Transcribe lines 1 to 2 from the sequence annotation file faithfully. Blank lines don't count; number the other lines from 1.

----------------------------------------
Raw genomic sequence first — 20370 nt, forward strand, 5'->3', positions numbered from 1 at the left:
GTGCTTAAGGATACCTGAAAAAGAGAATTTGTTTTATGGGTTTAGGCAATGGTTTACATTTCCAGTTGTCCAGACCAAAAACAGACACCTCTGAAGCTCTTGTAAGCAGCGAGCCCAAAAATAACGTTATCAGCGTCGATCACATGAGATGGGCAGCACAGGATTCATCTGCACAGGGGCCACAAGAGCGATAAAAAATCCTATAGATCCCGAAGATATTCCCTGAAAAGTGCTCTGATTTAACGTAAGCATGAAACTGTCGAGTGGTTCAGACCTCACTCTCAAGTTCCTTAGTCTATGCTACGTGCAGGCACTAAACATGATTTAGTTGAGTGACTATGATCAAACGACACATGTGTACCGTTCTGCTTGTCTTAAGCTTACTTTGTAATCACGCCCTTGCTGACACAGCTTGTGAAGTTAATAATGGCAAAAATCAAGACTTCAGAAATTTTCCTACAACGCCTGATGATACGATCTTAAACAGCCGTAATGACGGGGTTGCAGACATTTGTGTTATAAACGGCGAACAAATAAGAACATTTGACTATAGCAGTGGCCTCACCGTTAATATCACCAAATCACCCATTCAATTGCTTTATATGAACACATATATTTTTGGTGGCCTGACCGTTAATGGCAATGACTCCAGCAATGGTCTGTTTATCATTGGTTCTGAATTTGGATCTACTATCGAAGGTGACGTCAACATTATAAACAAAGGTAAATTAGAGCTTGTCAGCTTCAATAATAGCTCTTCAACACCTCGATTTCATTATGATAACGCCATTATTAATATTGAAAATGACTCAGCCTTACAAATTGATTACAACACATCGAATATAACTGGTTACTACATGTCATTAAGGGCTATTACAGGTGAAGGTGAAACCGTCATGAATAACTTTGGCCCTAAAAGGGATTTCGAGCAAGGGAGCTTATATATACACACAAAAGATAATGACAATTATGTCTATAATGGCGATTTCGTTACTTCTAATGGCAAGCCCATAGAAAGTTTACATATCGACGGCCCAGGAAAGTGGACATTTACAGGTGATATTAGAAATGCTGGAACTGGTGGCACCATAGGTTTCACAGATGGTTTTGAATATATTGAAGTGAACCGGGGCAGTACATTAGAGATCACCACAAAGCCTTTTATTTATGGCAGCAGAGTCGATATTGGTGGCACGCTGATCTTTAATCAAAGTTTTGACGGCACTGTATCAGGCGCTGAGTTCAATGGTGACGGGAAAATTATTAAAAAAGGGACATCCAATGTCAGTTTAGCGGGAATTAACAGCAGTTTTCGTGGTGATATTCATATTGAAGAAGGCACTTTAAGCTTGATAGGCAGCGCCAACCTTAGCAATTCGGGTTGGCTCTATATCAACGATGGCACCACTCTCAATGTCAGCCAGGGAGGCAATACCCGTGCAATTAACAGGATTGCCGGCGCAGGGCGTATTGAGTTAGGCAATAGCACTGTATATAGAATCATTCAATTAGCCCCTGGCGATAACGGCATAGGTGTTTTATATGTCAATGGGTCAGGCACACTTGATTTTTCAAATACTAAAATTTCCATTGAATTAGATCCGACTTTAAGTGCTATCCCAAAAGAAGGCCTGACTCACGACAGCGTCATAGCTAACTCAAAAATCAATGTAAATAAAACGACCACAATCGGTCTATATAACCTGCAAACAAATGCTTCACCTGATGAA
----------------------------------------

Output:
Raw genomic sequence first — 20370 nt, forward strand, 5'->3', positions numbered from 1 at the left:
GTGCTTAAGGATACCTGAAAAAGAGAATTTGTTTTATGGGTTTAGGCAATGGTTTACATTTCCAGTTGTCCAGACCAAAAACAGACACCTCTGAAGCTCTTGTAAGCAGCGAGCCCAAAAATAACGTTATCAGCGTCGATCACATGAGATGGGCAGCACAGGATTCATCTGCACAGGGGCCACAAGAGCGATAAAAAATCCTATAGATCCCGAAGATATTCCCTGAAAAGTGCTCTGATTTAACGTAAGCATGAAACTGTCGAGTGGTTCAGACCTCACTCTCAAGTTCCTTAGTCTATGCTACGTGCAGGCACTAAACATGATTTAGTTGAGTGACTATGATCAAACGACACATGTGTACCGTTCTGCTTGTCTTAAGCTTACTTTGTAATCACGCCCTTGCTGACACAGCTTGTGAAGTTAATAATGGCAAAAATCAAGACTTCAGAAATTTTCCTACAACGCCTGATGATACGATCTTAAACAGCCGTAATGACGGGGTTGCAGACATTTGTGTTATAAACGGCGAACAAATAAGAACATTTGACTATAGCAGTGGCCTCACCGTTAATATCACCAAATCACCCATTCAATTGCTTTATATGAACACATATATTTTTGGTGGCCTGACCGTTAATGGCAATGACTCCAGCAATGGTCTGTTTATCATTGGTTCTGAATTTGGATCTACTATCGAAGGTGACGTCAACATTATAAACAAAGGTAAATTAGAGCTTGTCAGCTTCAATAATAGCTCTTCAACACCTCGATTTCATTATGATAACGCCATTATTAATATTGAAAATGACTCAGCCTTACAAATTGATTACAACACATCGAATATAACTGGTTACTACATGTCATTAAGGGCTATTACAGGTGAAGGTGAAACCGTCATGAATAACTTTGGCCCTAAAAGGGATTTCGAGCAAGGGAGCTTATATATACACACAAAAGATAATGACAATTATGTCTATAATGGCGATTTCGTTACTTCTAATGGCAAGCCCATAGAAAGTTTACATATCGACGGCCCAGGAAAGTGGACATTTACAGGTGATATTAGAAATGCTGGAACTGGTGGCACCATAGGTTTCACAGATGGTTTTGAATATATTGAAGTGAACCGGGGCAGTACATTAGAGATCACCACAAAGCCTTTTATTTATGGCAGCAGAGTCGATATTGGTGGCACGCTGATCTTTAATCAAAGTTTTGACGGCACTGTATCAGGCGCTGAGTTCAATGGTGACGGGAAAATTATTAAAAAAGGGACATCCAATGTCAGTTTAGCGGGAATTAACAGCAGTTTTCGTGGTGATATTCATATTGAAGAAGGCACTTTAAGCTTGATAGGCAGCGCCAACCTTAGCAATTCGGGTTGGCTCTATATCAACGATGGCACCACTCTCAATGTCAGCCAGGGAGGCAATACCCGTGCAATTAACAGGATTGCCGGCGCAGGGCGTATTGAGTTAGGCAATAGCACTGTATATAGAATCATTCAATTAGCCCCTGGCGATAACGGCATAGGTGTTTTATATGTCAATGGGTCAGGCACACTTGATTTTTCAAATACTAAAATTTCCATTGAATTAGATCCGACTTTAAGTGCTATCCCAAAAGAAGGCCTGACTCACGACAGCGTCATAGCTAACTCAAAAATCAATGTAAATAAAACGACCACAATCGGTCTATATAACCTGCAAACAAATGCTTCACCTGATGAA